I normally use chain mail and warm water to clean my cast iron pan, then dry with a paper towel before stashing away in a cupboard. If the pans are well seasoned, is there any potential rusting issues with simply hanging them up to air dry?

2 Answers 2


The way you have worded it, the risk can never be reduced to absolute zero, so there is some potential risk. But the probability of rust happening is very, very low, so in practice, you can do this for ages and not experience any problems. Also, if you do, you can just strip and reseason.

Also there is an option you didn't mention: usually you still have a hot hob when you have just finished cooking, so you can wash immediately and place the slightly wet pan on the hot hob, where it will air dry in seconds. It doesn't work every time (e.g. if you served your food in the cast iron vessel in which it was prepared), but when it is available, it is best practice to make use of it.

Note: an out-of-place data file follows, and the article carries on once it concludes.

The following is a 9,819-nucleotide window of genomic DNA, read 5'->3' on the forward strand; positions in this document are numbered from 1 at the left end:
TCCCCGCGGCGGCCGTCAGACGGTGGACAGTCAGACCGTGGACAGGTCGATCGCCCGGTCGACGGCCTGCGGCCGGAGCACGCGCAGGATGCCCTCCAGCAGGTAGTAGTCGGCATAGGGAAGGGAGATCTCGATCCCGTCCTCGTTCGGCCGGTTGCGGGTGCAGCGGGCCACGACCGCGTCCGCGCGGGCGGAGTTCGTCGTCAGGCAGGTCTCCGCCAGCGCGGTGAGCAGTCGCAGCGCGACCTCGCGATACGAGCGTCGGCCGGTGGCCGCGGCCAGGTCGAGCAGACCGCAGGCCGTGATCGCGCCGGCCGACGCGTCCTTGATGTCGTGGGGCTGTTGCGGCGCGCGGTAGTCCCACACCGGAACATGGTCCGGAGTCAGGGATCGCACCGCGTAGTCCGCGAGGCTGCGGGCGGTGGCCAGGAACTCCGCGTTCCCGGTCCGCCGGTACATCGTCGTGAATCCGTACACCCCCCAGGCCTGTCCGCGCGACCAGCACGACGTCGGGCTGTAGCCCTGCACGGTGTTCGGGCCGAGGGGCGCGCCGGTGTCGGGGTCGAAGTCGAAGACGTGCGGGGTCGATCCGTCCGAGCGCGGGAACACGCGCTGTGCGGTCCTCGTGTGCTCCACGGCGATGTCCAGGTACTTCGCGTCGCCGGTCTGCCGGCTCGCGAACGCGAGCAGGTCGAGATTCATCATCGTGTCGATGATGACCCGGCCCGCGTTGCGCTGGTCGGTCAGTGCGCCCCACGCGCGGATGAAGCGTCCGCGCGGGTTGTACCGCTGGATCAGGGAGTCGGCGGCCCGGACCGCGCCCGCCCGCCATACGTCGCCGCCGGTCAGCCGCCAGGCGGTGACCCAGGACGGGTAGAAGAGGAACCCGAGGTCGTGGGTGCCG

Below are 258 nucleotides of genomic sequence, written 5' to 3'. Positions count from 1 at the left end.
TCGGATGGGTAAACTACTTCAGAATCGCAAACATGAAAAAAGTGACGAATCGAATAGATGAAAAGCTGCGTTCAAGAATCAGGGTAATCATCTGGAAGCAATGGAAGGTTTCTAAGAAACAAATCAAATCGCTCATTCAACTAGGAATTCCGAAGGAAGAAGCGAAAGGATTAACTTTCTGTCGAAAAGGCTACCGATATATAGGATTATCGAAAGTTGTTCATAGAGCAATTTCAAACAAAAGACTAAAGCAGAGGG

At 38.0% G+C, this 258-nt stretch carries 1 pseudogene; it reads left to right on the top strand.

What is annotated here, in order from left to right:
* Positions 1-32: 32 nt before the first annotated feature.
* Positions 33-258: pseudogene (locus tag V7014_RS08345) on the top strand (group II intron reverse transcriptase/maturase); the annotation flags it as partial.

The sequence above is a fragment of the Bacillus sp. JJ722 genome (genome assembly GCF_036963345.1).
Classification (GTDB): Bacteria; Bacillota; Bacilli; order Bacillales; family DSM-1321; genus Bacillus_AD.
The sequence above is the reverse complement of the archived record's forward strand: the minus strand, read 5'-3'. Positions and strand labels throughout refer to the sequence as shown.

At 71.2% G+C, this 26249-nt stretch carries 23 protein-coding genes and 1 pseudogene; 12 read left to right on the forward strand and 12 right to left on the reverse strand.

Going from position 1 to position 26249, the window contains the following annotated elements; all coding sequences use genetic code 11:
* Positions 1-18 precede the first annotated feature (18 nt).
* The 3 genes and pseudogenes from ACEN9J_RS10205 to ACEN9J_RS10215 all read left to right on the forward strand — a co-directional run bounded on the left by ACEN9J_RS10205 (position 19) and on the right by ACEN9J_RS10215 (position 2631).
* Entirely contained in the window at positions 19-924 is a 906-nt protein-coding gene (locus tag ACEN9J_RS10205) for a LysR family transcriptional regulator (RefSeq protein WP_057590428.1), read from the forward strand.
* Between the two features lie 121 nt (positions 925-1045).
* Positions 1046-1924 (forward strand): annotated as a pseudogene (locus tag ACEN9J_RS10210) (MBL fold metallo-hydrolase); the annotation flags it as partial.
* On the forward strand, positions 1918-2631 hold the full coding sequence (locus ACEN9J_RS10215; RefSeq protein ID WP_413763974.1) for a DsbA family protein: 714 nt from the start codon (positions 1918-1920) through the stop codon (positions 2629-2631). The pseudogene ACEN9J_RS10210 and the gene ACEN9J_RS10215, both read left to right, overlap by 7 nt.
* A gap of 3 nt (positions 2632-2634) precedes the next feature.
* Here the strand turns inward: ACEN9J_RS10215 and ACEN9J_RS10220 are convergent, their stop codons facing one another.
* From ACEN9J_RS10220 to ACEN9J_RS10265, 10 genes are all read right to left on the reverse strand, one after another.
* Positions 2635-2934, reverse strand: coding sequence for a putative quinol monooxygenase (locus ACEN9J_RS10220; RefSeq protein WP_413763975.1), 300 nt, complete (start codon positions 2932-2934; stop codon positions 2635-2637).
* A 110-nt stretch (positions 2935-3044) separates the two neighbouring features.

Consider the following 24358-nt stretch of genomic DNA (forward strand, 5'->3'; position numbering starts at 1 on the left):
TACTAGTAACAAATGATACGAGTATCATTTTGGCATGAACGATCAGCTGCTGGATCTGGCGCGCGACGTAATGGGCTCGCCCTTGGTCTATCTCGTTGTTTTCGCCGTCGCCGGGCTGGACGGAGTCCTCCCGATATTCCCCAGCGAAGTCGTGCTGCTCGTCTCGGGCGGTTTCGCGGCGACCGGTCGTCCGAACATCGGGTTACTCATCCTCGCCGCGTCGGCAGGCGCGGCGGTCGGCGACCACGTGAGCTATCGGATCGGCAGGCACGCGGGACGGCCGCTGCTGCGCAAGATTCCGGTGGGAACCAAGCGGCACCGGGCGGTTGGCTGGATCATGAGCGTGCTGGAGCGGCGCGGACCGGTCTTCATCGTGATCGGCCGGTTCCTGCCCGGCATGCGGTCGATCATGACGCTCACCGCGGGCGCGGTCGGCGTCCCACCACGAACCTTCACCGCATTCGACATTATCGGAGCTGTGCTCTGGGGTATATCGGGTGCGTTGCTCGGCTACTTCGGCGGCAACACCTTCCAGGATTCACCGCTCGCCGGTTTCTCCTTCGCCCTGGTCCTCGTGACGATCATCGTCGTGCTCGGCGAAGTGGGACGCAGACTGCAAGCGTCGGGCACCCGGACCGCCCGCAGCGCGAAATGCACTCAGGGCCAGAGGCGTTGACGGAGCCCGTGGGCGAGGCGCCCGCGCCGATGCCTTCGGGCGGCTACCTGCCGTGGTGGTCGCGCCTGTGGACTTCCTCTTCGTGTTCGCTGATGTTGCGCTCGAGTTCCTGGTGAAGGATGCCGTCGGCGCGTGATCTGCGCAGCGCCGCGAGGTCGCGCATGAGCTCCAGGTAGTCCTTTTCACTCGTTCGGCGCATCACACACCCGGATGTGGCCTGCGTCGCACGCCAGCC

• 3
    I generally do this even when the hob isn't so hot. A minute or two on medium-low heat usually guarantees the pan is fully dry, and makes it even more amenable to a very light coat of oil before putting it away.
    – user293
    Dec 9, 2020 at 15:09

At my house, we wash our pans with warm water, and leave them all facing downwards in a large colander, without using anything to dry them off. After like an hour or so, we stack them right-side-up in the cupboard.

Been doing that for years, no rust yet,

Your Answer

By clicking “Post Your Answer”, you agree to our terms of service and acknowledge you have read our privacy policy.

Not the answer you're looking for? Browse other questions tagged or ask your own question.